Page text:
If you’ll indulge me one more anecdote from the life of Amy Carmichael, the following vignette is excerpted from a chapter entitled “Singleness Is a Gift” from the book On Asking God Why by Elisabeth Elliot.
Loneliness was one of those disciplines. How–the modern young person always wants to know–did she “handle” it? Amy Carmichael would not have had the slightest idea what the questioner was talking about. “Handle” loneliness? Why, it was part of the cost of obedience, of course. Everybody is lonely in some way, the single in one way, the married in another; the missionary in certain obvious ways, the schoolteacher, the mother, the bank teller in others.
Amy had a dear co-worker whom she nicknamed Twin. At a missions conference they found that in the posted dinner lists, Twin and a friend named Mina had been seated side by side.
“Well, I was very glad that dear Mina should have Twin,” Amy wrote to her family, “and I don’t think I grudged her to her one little bit, and yet at the bottom of my heart there was just a touch of disappointment, for I had almost fancied I had somebody of my very own again, and there was a little ache somewhere. I could not rejoice in it. . .I longed, yes longed, to be glad, to be filled with such a wealth of unselfish love that I should be far gladder to see those two together than I should have been to have had Twin to myself. And while I was asking for it, it came. For the very first time I felt a rush, a real joy in it, His joy, a thing one cannot pump up or imitate or force in any way. . .Half-unconsciously, perhaps, I had been saying, ‘Thou and Twin are enough for me’–one so soon clings to the gift instead of only to the Giver.”
Her letter then continued with a stanza from the Frances Ridley Havergal hymn:
Take my love, my Lord, I pour
At Thy feet its treasure-store.
Take myself and I will be
Ever, only, all for thee.
After writing this, Amy felt inclined to tear it out of the letter. It was too personal, too humiliating. But she decided the Lord wanted her to let it stand, to tell its tale of weakness and of God’s strength. She was finding firsthand that missionaries are not apart from the rest of the human race, not purer, nobler, higher.
“Wings are an illusive fallacy,” she wrote. “Some may possess them, but they are not very visible, and as for me, there isn’t the least sign of a feather. Don’t imagine that by crossing the sea and landing on a foreign shore and learning a foreign lingo you ‘burst the bonds of outer sin and hatch yourself a cherubim.’ “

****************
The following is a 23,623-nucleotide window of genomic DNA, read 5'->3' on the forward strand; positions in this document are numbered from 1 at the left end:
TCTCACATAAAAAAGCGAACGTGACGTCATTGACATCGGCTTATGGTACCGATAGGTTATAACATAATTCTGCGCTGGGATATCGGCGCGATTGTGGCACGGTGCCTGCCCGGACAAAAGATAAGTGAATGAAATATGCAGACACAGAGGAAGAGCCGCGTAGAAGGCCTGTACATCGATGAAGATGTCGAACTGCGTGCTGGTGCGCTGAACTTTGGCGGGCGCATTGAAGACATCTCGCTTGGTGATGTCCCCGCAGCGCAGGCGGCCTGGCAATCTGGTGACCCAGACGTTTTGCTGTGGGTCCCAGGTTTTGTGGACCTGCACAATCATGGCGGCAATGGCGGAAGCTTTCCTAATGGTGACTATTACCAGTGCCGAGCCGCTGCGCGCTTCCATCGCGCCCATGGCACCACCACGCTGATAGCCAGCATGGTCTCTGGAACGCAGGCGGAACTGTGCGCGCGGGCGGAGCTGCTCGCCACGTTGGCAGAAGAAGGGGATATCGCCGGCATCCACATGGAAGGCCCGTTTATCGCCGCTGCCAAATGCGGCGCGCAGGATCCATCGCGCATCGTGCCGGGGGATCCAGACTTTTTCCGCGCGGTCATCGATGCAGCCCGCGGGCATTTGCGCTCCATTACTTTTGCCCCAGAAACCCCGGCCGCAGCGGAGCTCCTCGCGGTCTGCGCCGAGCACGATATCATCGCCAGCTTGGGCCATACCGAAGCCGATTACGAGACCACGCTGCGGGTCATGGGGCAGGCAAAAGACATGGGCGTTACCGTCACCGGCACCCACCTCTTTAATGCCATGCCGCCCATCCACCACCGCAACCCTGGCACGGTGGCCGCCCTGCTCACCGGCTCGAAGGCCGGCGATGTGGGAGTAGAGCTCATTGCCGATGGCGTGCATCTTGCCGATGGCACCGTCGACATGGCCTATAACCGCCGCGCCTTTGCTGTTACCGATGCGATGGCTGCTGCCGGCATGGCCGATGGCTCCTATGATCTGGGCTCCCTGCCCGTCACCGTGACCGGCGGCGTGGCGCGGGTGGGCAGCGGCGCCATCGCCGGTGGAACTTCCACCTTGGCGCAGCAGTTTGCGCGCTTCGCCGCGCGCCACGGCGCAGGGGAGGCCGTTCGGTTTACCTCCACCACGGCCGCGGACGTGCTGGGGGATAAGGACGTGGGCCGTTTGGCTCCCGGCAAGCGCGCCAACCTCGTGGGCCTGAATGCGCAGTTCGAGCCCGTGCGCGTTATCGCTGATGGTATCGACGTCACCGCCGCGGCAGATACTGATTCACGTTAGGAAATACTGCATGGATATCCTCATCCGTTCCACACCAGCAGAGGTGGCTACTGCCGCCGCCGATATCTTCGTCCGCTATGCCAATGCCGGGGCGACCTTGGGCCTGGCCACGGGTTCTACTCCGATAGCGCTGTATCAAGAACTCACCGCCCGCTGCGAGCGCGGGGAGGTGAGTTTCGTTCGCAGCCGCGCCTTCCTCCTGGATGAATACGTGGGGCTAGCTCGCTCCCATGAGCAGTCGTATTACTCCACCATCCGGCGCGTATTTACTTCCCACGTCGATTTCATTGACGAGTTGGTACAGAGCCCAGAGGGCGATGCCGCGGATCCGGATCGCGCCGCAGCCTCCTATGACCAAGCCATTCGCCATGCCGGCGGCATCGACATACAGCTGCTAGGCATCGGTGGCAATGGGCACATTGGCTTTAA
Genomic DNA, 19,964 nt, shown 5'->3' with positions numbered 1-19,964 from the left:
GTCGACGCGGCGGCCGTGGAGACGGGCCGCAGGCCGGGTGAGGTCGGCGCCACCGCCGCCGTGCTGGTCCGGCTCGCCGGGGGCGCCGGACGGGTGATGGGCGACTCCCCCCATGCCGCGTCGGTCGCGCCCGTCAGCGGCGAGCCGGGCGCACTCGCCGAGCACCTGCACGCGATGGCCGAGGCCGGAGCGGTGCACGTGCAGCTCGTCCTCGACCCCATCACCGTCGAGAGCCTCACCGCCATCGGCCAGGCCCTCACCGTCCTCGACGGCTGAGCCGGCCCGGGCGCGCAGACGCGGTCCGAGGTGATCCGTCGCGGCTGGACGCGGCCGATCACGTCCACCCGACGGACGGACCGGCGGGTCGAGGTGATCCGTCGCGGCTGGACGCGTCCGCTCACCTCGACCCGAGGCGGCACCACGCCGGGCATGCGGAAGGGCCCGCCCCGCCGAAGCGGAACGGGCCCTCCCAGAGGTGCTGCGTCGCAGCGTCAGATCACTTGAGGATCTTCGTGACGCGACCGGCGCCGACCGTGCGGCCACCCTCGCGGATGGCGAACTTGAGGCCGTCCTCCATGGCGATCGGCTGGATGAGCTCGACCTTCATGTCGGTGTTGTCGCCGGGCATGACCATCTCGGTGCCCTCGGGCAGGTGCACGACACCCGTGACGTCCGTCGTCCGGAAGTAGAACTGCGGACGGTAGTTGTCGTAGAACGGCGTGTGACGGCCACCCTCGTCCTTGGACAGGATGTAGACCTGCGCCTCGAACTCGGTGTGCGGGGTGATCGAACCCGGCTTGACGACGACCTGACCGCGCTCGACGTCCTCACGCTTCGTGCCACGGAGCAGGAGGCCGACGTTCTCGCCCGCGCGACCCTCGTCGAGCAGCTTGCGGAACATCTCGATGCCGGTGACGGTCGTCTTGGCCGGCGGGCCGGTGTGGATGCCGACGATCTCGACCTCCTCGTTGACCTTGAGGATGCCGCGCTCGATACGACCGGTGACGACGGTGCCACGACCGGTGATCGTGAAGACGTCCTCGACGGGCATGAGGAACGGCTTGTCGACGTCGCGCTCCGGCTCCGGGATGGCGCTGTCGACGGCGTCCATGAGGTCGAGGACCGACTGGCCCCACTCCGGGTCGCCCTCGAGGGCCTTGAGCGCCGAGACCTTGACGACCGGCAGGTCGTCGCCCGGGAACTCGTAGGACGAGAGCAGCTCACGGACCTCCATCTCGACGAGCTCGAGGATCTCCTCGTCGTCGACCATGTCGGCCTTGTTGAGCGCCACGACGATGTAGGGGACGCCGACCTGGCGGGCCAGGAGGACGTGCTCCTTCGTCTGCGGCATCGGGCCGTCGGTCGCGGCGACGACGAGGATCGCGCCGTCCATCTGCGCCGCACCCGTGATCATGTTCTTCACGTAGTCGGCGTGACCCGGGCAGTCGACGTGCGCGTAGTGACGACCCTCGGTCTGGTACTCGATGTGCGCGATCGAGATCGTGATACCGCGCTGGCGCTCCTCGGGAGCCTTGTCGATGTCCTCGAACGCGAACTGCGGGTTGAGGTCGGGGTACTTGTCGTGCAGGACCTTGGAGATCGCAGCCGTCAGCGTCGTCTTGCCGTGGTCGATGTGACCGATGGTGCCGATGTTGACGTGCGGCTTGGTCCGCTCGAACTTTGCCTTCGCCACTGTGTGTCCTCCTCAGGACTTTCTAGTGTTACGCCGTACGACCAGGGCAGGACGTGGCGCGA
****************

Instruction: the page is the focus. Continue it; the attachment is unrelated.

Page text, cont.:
Amy landed in India in 1897 and spent the first few years in itinerant evangelism. She began to uncover a secret traffic in little girls who were being sold or given for temple prostitution. She prayed that God would enable her find a way to rescue some of them, even though not one had ever been known to escape.
Several years later, God began to answer that prayer…and in a few years Amy Carmichael was Amma (“Mother”) to a rapidly growing Indian family that, by the late 1940s, numbered about 900. In a specially literal way the words of Jesus seemed to have been fulfilled: “Everyone who has left houses or brothers or sisters or father or mother or children or fields for my sake will receive a hundred times as much and will inherit eternal life” (Matthew 19:29).
In answer to a question from one of her children who years later had become a close fellow worker, Amy described a transaction in a cave. She had gone there to spend the day with God and face her feelings of fear about the future. Things were all right at the moment, but could she endure years of being alone?
The Devil painted pictures of loneliness that were vivid to her years later. She turned to the Lord in desperation. “What can I do, Lord? How can I go on to the end?”
His answer: ”None of them that trust in me shall be desolate” (from Psalms 34:22 KJV). So she did not “handle” loneliness–she handed it to her Lord and trusted his Word.
“There is a secret discipline appointed for every man and woman whose life is lived for others,” she wrote. “No one escapes that discipline, nor would wish to escape it; nor can any shelter another from it.”
Her commitment to obedience was unconditional. Finding that singleness was the condition her Master had appointed for her, she received it with both hands, willing to renounce all rights for his sake and, although she could not have imagined it at the time, for the sake of the children he would give her–a job she could not possibly have done if she had had a family of her own.
Many whose houses, for one reason or another, seem empty, and the lessons of solitude hard to learn, have found strength and comfort in the following Amy Carmichael poem:
O Prince of Glory, who dost bring
Thy sons to glory through Thy Cross,
Let me not shrink from suffering,
Reproach or loss .…
If Thy dear Home be fuller, Lord,
For that a little emptier
My house on earth, what rich reward
That guerdon* were.
*recompense; something earned or gained
(You can see a list of other posts in the 31 Days of Missionary Stories here.)
Other posts about Amy Carmichael:
Isn’t “No” an Answer?
What We Wanted All the Time.
Missionaries’ Letters to Mothers.
It’s the Little Things.
The Melting Point.
“Thy Calvary Stills All Our Questions”
From the worlding’s hollow gladness.
Make Me Thy Fuel.
Shadow and Coolness.
With All Our Feebleness.
Amy Learns to Die to Self.
A Book of Amy Carmichael Poems.